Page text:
John Olson, who is now living retired in Sheboygan, is one of the best known lake men in this section, as for more than thirty years he owned and commanded a schooner, which sailed from this port. Prior to locating here, he followed the sea for several years, and during that time visited many of the most important ports of the world, rounding the Cape of Good Hope twice and Cape Horn four times.He was born in Demnark on the 2nd of May, 1851, and is a son of Ole Peterson, as under the old nomenclature the son took the first name of the father. The father was likewise a native of Denmark, where he engaged in farming until his death, which occurred in 1871.
The education of John Olson was acquired in the common schools in the vicinity of his home, the first seventeen years of his life having been passed on his father's farm. The sea had a wonderful fascination for this youth and in 1868, he left the parental roof and shipped on a sailing vessel, plying between ports on the North Sea and also the Baltic. Later he engaged in the ocean service, visiting various ports of Europe, South America and Africa. His first long voyage was from Hamburg to Africa and back, following which he went to South America with a cargo of general merchandise, returning to Barcelona, Spain, whence he again sailed for South America, their port being Valparaiso, where they unloaded a cargo consisting largely of wines. He was there at the time of the terrible earthquake of 1872, and upon his return to Europe, went to Denmark, spending a few months in his old home. In the spring of 1873, he sailed for the United States, with Milwaukee as his destination, and soon thereafter obtained a position as sailor on one of the lake boats.
He later held the position of second mate on the Schooner Delaware for two seasons, and in 1877 bought the Schooner Cynthia Gordon. Much to his surprise he then learned he could not obtain a captain's license as he was not a citizen of the United States, so he turned her over to the command of Captain John C. Jessen, a stanch friend of his, under whose name it sailed for two years thereafter. During that time Captain Olson took out his citizen's papers and subsequently took command of his schooner. Captain Jessen, who was absolutely faithful to his trust, later became the owner of several boats on the lake, largely used for freighting lumber and wood. In 1881, the year following his marriage, Captain Olson bought a farm of fifty-three acres located on the Black River road, two miles south of Sheboygan, where he resided for many years. In connection with the cultivation of his land he bought and sold tan bark to the various tanning industries and also sailed the lake. In 1888, he purchased the Schooner J. H. Stevens, which he rebuilt and two years later lengthened twenty feet, increasing her capacity to eighty-nine tons. He still owns this schooner, which is now sailed by his son, as he has not followed the lakes since 1906. while for three years he has been living retired. He sold his farm in 1909 and removed to Sheboygan, where he is now residing.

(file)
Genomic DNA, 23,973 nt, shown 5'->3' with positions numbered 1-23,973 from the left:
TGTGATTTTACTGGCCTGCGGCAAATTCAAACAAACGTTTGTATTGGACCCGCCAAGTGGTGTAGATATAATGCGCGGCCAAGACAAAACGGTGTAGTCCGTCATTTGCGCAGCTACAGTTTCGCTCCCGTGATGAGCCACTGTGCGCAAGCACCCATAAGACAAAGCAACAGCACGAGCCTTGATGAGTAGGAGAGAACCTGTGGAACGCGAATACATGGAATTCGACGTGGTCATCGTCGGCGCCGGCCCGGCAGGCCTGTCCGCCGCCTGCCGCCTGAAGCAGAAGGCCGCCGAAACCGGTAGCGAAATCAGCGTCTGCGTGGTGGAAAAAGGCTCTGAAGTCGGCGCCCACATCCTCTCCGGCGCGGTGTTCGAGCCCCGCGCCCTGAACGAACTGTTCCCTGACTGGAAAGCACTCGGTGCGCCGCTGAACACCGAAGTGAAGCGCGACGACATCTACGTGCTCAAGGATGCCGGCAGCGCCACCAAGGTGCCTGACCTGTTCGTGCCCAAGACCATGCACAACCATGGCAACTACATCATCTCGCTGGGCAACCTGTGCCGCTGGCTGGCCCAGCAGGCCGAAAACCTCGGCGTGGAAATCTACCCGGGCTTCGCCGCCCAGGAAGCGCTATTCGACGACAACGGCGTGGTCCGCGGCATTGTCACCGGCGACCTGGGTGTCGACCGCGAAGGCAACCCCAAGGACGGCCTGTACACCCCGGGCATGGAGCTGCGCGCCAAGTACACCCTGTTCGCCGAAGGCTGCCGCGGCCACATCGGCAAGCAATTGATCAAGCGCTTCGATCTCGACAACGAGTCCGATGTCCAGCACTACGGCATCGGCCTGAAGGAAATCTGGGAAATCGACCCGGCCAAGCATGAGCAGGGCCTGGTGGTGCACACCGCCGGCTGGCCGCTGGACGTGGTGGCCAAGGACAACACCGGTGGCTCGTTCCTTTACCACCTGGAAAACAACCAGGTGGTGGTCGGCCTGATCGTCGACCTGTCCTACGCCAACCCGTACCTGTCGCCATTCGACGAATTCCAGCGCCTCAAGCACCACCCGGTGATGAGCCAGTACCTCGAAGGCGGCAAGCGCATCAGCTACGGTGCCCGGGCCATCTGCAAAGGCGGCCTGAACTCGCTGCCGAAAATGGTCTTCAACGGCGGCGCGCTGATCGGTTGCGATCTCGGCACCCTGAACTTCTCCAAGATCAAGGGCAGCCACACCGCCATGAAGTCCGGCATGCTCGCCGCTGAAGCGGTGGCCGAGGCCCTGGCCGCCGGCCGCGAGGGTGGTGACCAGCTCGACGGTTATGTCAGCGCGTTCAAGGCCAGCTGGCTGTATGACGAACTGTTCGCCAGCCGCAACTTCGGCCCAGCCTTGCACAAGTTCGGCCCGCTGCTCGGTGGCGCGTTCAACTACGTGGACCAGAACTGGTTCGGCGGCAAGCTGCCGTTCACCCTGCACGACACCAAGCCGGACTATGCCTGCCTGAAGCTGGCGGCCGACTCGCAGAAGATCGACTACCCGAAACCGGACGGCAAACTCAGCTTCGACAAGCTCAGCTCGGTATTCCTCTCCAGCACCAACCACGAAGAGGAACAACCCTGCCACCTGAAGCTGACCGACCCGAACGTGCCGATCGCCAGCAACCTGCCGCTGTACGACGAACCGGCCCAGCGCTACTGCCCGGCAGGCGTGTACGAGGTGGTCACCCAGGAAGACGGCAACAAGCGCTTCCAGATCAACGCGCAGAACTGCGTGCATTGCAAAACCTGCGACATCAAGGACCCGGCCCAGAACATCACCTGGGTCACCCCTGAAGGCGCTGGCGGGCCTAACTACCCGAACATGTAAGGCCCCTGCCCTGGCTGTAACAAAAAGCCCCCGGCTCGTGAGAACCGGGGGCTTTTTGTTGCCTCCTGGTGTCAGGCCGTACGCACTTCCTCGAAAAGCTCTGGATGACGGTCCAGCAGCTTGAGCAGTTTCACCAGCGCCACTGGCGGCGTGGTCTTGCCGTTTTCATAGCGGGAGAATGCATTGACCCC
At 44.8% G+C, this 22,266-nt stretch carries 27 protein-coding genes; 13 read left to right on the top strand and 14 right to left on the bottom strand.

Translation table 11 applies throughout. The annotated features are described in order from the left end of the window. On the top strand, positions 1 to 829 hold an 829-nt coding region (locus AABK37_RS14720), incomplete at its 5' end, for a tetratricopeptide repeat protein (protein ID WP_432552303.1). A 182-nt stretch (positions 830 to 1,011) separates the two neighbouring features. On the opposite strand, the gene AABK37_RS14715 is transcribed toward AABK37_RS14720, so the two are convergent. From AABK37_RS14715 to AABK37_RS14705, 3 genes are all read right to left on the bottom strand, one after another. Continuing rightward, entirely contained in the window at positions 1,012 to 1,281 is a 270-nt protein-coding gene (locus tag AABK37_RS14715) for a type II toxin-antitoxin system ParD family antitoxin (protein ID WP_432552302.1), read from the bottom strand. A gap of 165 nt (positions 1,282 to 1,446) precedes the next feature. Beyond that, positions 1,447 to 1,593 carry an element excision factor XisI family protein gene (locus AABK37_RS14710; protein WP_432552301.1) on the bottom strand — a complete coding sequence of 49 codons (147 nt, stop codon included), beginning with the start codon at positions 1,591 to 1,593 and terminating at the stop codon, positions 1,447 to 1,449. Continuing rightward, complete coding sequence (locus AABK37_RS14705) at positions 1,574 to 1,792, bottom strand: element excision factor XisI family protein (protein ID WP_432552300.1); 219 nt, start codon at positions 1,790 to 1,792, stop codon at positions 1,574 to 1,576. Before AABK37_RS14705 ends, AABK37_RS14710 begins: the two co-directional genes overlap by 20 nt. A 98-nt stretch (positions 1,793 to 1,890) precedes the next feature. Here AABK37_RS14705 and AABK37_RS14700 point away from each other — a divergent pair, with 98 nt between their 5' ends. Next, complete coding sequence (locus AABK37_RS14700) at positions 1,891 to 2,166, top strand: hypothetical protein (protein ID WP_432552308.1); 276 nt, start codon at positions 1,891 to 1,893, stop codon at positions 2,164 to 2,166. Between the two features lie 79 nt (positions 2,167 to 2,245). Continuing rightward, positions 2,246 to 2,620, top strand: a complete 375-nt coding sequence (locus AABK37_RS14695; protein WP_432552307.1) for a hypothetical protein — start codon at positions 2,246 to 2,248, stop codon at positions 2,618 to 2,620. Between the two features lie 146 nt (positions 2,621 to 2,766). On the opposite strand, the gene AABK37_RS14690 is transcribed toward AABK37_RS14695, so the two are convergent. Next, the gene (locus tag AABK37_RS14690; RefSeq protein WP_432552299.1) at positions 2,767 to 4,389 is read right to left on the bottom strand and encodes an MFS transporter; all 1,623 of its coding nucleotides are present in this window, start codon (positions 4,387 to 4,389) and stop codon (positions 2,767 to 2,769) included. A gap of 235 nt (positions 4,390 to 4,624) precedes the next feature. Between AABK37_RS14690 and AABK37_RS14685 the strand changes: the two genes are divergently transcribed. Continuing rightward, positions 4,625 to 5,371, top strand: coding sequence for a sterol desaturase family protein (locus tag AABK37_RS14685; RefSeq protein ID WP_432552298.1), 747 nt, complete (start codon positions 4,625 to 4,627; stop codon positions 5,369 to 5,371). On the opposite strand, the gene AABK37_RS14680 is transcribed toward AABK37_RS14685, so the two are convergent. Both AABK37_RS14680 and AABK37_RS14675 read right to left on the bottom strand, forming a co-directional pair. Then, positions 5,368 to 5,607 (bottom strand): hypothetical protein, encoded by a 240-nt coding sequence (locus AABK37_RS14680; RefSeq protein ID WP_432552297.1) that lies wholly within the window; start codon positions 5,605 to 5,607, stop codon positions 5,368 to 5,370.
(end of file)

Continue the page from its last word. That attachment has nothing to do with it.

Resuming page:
Captain Olson was married to Mrs. Louisa Larson, the widow of Captain Peter Larson, and a daughter of Captain Martin Johnson. The father is a native of Norway, and one of the pioneers of Sheboygan county, having located here in 1854. He engaged in ship-building, assisted in the construction of some of the largest boats that ever left this port, and also sailed the lakes. He has attained the venerable age of eighty-seven years and is now living retired in Sheboygan.
To Mr. and Mrs. Olson there were born seven children: Louis, captain of the J. H. Stevens, who is married and residing in Sheboygan; Porter, a plumber, who is also married and residing in this city; Agnes, the wife of William Bickle, connected with Bodenstein Brothers Clothing House, of Sheboygan; Julia, who married W. H. Labb, who is engaged in the amusement business; Emma, the wife of Arthur Smith, who is employed in the clothing house of Browning, King & Company, of Milwaukee; Henrietta, who married Dr. Charles G. Shannon, a practicing physician, of Chicago, Illinois; and Eleanor, who is at home with her parents.
Captain Olson is a genial, affable man and has many interesting reminiscences to relate of his life at sea and on the lakes, gathered through his wide and varied experiences by keen observation. He has never regretted becoming a citizen of the United States, as he has prospered in his undertakings, and is perfectly loyal to the institutions of the country, where he numbers many stanch friends.
Information gathered and adapted from History of Sheboygan County, Wisconsin, Past and Present
Carl Zillier, Editor
Pubished by The S.J. Clarke Publishing Company, 1912, Chicago, IL